UNANIMOUSLY VOTED: to adopt amendments to the Town Code, Chapter 17 Taxation, Article III. Property Tax Exemptions for Elderly Persons, as amended, as follows:

 

Chapter 17 Taxation

Article III. Property Tax Exemptions for Elderly Persons

 

Sec. 17-43. Applications for tax exemption to contain evidence of eligibility.

 

Applicants for the income based tax program shall submit the following information:

*****

(4)        Proof of residency. Residency for the purpose of this article shall mean one (1) legally domiciled within the town for the last five (5) years. To determine residency the Town may inquire if the applicant is registered to vote in the Town and has their motor vehicles registered in the Town.  Additional documentation may be requested to verify an applicant’s primary home address such as utility bills or copies of an applicant’s Federal Tax return. Seasonal or temporary residence shall not be sufficient.   

 

Sec. 17-44. Amount of exemption; filing of applications.

 

(a)        If the applicant’s total gross household income does not exceed thirty-nine thousand ($39,000) dollars, the tax on the property shall be equal to four (4) percent of that gross income, provided that the maximum tax savings to the applicant shall not exceed the following:

 

Table

 

 

B.        Notice having been duly given, a Public Hearing is held to consider proposed amendments to the Town Code, Chapter 10 Motor Vehicles and Traffic, as follows: Video

 

Chapter 10 Motor Vehicles and Traffic

Article II. Stopping, Standing and Parking

 

Sec. 10-52. Prohibited at any time.

No person shall stop, stand or park a vehicle on any of the following streets or portions of streets at any time, except to avoid conflict with other traffic:

 

* * *

Green Hill Beach Road.

 

(1) The easterly and westerly sides from the town's right-of-way in a northerly direction to the intersection of Matunuck School House Road, a distance of 1.1 miles except as provided in subsection (2) of this amendment.

 

(2) Parking is allowed on the westerly side between 8:00 a.m. and 8:00 p.m. from NEC Pole No. 2335 the intersection of Green Hill Ocean Drive and Green Hill Beach Road in a northerly direction for a distance of one hundred seventy-five (175) two hundred twenty-five (225) feet ending at a point adjacent to the northern boundary of Lot No. 89. Parallel parking is authorized except in front of the twenty-five-foot driveway entrance to Lot No. 87, also known as Surfside Parking Lot. Towing authorized at discretion of police department.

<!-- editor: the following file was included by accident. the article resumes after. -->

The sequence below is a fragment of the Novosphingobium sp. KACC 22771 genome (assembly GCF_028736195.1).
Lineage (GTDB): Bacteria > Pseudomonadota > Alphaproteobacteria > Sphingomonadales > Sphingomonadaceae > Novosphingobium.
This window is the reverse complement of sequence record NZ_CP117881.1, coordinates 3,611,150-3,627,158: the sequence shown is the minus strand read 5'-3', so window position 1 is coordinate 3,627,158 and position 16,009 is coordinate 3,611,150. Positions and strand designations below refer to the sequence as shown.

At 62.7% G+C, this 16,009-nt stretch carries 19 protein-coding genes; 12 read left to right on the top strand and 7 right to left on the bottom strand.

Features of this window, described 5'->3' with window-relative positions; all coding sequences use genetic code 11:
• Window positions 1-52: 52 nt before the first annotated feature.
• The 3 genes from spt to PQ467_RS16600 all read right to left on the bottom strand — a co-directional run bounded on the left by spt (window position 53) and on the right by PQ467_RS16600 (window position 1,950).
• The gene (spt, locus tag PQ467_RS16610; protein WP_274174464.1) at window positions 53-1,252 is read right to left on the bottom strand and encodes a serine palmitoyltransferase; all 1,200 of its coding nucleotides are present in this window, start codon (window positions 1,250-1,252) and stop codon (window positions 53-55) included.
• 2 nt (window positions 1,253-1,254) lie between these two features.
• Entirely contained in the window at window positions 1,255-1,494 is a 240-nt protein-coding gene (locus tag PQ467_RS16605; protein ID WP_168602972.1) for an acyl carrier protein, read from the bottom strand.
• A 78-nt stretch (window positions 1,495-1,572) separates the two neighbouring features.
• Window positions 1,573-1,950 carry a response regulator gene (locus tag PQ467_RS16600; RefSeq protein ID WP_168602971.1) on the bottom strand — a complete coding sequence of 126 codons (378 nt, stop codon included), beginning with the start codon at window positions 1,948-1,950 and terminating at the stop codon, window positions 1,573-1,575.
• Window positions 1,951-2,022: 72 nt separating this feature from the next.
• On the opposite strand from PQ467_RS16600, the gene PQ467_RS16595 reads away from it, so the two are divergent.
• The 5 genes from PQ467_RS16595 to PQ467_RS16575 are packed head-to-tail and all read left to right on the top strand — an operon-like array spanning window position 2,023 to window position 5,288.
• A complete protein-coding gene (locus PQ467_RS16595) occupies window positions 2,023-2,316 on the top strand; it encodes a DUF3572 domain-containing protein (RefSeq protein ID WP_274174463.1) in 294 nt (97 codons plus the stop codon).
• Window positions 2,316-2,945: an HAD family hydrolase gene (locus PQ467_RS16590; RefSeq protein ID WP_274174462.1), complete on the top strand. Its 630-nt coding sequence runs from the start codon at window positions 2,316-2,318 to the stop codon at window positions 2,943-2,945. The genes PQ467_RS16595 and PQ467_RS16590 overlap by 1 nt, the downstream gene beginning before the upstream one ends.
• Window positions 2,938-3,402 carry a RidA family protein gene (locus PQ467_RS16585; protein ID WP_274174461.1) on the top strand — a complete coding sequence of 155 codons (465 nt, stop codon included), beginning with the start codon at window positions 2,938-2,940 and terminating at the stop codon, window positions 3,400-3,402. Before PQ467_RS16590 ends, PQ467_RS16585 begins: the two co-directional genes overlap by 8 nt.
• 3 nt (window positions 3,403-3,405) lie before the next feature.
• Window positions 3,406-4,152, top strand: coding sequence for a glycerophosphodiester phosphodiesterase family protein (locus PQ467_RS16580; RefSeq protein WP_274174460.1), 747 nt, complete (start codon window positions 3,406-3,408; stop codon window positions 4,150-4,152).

* * *

This Ordinance shall take effect upon passage.

 

Joel Ewing-Chow, Chief of Police reviews the proposed changes. The parking demand is seasonal, the Police Department has received complaints relative to parking and trespassing on private property. Some complaints concern trespassing on beachfront private property, raising the issue of public access and determination of the mean high tide line.

 

Communications received from the following are referenced and placed on file: David H. Moore; James and Donna Murphy; Carmen and Bob O’Neill; John Bacon; Michael and Margaret Francoeur; John and Lori Bacon; Lois Gondek; Dan Tanona, Community Liaison for the Green Hill Civic Association; and John Powers.

 

Discussion ensues relative to the feasibility of developing additional parking on a Town-owned lot. Jon Schock, Director of Public Services notes that the lot is encumbered by wetlands and development would need Coastal Resources Management Council (CRMC) approval. Discussion ensues relative to the number of cars that could be parked in 50 feet.

 

Nate Merrill is present and speaks in favor of the amendments.

 

Carmen O’Neill is present and comments on issues with parking, trespassing, people’s bad behavior and speeding traffic.

 

John Bacon is present and comments that the current parking is not working, food trucks parked at the end of the road are a safety hazard, public decency and street garbage are issues, the Town could increase parking fines and tow vehicles that are illegally parked.

 

Councilwoman Rose inquires regarding a public beach versus a private beach. The Town Solicitor advises that the Town owns a public right of way to the beach, the beach is public to all residents. Public beaches are very defined, they are owned by the state or towns. Discussion ensues relative to civil trespass.

David Moore is present and comments that adding parking will make the situation worse.